Prince George’s County Executive Angela Alsobrooks sent a text message to residents Saturday with a simple message: Vaccines are safe.
The three vaccines available – Moderna, Pfizer and Johnson & Johnson – show a high effectiveness rate against COVID-19 and keep people out of the hospital, based on clinical trials from each company.
Moderna and Pfizer require two doses and must be stored in critically low temperatures. Vaccine recipients only need one dose of the Johnson & Johnson formula which can be stored in conventional refrigeration.
Although the efficacy rate for Johnson & Johnson stood at 65 percent and Moderna and Pfizer at 95 percent, health and county officials said all three are safe.
“The county has three very safe and effective life-saving vaccine available,” according to the text message from the county. “The health department does not recommend one vaccine brand over another. Due to limited vaccine availability, you cannot select which vaccine you receive.”
The Maryland Vaccine Equity Task Force will lead an effort to make sure residents of underserved communities are treated, especially in Prince George’s County and Baltimore City, where officials stressed not enough vaccines have been distributed.
The goal will be to partner with nonprofit organizations, faith-based community groups and others to ensure vaccines are administered.
“My hope is that we get more vaccine so it could 100 percent,” said Brig. Gen. Janeen Birckhead of the Maryland National Guard, who will help lead the statewide effort. “We can get together with partners and address that immediately.”
Process Set for Expanding Number of Clinics
The statewide initiative will go through a seven-step process for community leaders to submit a proposal to open a vaccine clinic in a particular area.
The task force members that include Birckhead and Lt. Gov. Boyd Rutherford will analyze each proposal for distribution disparities, lack of transportation and other data.
“It is not a one-size-fits-all” approach, Birckhead said.
A vaccination clinic will open at First Baptist Church of Glenarden in Upper Marlboro, the biggest church in Prince George’s and one of the largest in the D.C. area.
For recipients of the Moderna and Pfizer formulas, Birckhead said, an appointment will be scheduled for a second shot before a person leaves the church.
If a Johnson & Johnson vaccine is available, then that person would require only one dose.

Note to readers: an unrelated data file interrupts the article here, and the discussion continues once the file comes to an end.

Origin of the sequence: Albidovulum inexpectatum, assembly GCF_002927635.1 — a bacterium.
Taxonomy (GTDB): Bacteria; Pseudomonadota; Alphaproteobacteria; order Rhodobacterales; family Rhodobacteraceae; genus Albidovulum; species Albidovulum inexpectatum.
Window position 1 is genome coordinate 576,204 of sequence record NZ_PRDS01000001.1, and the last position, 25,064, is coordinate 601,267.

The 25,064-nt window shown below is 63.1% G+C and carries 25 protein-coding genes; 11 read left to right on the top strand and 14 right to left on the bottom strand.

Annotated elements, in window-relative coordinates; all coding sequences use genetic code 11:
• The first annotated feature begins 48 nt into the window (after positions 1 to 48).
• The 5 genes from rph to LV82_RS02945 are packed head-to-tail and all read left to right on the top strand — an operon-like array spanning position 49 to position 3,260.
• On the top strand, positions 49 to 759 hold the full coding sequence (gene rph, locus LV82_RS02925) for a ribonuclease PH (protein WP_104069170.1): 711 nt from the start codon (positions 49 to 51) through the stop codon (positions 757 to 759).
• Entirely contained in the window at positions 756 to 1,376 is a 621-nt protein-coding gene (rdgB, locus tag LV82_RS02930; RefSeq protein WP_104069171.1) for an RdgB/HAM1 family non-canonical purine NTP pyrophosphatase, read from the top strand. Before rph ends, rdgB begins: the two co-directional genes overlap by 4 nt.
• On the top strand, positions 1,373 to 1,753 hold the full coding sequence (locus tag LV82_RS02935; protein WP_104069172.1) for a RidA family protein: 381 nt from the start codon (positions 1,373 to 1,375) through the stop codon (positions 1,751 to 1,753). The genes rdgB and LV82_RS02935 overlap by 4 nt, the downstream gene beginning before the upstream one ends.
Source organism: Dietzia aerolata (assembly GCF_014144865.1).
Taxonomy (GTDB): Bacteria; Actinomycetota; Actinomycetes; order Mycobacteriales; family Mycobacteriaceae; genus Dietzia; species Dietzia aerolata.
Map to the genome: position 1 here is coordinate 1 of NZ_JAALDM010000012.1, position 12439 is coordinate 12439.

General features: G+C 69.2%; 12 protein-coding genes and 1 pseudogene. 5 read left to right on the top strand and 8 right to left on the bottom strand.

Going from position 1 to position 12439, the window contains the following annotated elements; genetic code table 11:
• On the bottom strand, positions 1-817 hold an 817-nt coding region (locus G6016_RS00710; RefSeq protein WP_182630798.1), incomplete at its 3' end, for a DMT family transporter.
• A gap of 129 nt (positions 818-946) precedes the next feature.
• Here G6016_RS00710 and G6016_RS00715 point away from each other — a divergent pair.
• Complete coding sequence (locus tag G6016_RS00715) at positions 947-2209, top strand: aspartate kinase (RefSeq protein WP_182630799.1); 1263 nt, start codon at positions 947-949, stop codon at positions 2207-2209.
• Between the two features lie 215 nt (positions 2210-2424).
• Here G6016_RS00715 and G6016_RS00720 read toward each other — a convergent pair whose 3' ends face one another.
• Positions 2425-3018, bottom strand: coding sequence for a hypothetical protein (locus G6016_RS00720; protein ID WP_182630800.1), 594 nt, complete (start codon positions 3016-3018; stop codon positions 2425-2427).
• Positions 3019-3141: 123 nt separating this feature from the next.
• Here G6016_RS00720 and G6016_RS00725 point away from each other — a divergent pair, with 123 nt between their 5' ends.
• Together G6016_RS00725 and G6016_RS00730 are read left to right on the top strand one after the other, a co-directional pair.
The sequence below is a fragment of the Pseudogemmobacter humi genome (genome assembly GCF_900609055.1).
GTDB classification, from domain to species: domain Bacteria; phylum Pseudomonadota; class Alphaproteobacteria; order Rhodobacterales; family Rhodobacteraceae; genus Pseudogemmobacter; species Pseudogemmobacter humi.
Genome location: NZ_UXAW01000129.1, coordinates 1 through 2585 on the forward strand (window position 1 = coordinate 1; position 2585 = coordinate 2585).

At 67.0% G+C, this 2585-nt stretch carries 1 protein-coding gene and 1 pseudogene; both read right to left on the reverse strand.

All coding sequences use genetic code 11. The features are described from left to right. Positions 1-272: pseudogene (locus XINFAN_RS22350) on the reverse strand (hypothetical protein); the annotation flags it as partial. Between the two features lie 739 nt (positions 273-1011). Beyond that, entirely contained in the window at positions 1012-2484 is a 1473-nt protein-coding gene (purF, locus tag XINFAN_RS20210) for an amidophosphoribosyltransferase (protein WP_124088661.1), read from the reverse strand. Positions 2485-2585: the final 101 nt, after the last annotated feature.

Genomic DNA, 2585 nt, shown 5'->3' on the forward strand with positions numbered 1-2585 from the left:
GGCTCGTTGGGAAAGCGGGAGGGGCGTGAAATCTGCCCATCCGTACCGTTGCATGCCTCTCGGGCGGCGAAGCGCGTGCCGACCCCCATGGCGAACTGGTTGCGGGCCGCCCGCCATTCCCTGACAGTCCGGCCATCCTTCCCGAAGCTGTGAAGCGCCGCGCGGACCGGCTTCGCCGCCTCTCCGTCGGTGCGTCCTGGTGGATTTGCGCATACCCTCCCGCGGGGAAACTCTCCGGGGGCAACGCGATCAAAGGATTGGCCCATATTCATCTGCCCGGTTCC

The church will partner with the University of Maryland Medical System, which said in a statement the clinic will open on March 16. More information such as registration and operation hours will be made available at https://www.umms.org/capital/coronavirus/get-vaccine.
The goal will be to administer up to 900 doses per day.
Alsobrooks announced Thursday that the Wayne K. Curry Sports and Learning Center in Landover will be closed March 13-28 for scheduled maintenance. The county health department administered thousands of doses of vaccines there, including of public school employees.
In the center’s place, vaccination sites opened at the Kentland Community Center starting Monday, March 8 and Cedar Heights Community Center in Seat Pleasant on March 15.
Alsobrooks held a press briefing Thursday with suggestions for the state on inequitable distribution of vaccines.
Because only 11 percent of county residents received the vaccines administered at the mass vaccination site at Six Flags America in Upper Marlboro, Alsobrooks said at least 50 percent should go to county residents.
They are considering designating certain days for residents to go there, she said.
As of Saturday, the county continues to lead the state with the most confirmed coronavirus cases with more than 74,000.
Although the county’s health department receives an average of 1,800 doses per day, it registered the lowest COVID-19 percentage of vaccines administered at 14 percent, according to https://coronavirus.maryland.gov.
Three mobile clinics will travel to administer doses with a focus on senior citizens.
“The main issue is lack of access to vaccines. It is not the hesitancy,” Alsobrooks said. “We still have nearly 118,000 people on our pre-registration list. These are people who want the vaccine.”